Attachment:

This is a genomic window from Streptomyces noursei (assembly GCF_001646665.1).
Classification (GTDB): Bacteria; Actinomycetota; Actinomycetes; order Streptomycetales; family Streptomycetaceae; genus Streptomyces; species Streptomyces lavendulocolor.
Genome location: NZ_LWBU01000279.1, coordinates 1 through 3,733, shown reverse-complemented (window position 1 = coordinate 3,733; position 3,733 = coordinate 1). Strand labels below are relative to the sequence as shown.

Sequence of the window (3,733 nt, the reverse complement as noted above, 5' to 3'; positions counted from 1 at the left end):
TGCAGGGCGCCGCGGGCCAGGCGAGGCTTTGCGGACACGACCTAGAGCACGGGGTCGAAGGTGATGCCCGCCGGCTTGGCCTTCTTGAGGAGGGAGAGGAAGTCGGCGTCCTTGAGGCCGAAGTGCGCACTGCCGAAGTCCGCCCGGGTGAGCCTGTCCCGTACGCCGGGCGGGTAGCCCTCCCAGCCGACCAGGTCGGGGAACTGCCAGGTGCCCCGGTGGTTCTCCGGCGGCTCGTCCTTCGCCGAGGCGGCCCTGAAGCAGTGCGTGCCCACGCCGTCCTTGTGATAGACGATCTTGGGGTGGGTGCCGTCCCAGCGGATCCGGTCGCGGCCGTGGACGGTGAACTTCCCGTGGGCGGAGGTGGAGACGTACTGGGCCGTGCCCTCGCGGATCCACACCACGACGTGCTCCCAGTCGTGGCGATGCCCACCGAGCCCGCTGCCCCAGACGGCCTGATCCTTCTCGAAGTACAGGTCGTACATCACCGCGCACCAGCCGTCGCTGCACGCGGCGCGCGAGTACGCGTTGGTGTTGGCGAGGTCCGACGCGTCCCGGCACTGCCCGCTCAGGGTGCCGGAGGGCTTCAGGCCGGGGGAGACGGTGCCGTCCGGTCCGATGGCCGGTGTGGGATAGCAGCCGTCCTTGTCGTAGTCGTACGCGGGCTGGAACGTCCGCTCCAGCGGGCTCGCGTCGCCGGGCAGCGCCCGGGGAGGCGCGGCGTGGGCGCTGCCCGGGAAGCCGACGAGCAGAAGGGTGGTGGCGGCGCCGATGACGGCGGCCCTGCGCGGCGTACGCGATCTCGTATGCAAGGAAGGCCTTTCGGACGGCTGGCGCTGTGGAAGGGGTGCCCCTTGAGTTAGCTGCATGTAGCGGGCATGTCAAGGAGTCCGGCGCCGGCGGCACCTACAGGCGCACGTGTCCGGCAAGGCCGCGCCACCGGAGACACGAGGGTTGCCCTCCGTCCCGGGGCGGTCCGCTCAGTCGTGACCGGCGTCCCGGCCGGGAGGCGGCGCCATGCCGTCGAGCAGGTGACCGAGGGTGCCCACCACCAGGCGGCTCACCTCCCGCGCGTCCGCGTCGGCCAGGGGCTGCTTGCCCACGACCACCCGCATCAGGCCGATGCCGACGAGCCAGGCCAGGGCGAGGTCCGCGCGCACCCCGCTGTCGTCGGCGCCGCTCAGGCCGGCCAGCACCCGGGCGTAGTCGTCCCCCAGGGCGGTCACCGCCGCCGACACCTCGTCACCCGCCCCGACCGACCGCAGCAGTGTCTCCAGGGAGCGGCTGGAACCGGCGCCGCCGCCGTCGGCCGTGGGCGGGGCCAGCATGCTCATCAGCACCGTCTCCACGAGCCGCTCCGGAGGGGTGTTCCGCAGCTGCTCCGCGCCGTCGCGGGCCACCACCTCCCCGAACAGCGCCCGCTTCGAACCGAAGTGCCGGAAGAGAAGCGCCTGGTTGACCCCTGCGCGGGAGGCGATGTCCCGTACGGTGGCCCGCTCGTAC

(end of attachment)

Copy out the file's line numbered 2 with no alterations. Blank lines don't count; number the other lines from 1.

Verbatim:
Classification (GTDB): Bacteria; Actinomycetota; Actinomycetes; order Streptomycetales; family Streptomycetaceae; genus Streptomyces; species Streptomyces lavendulocolor.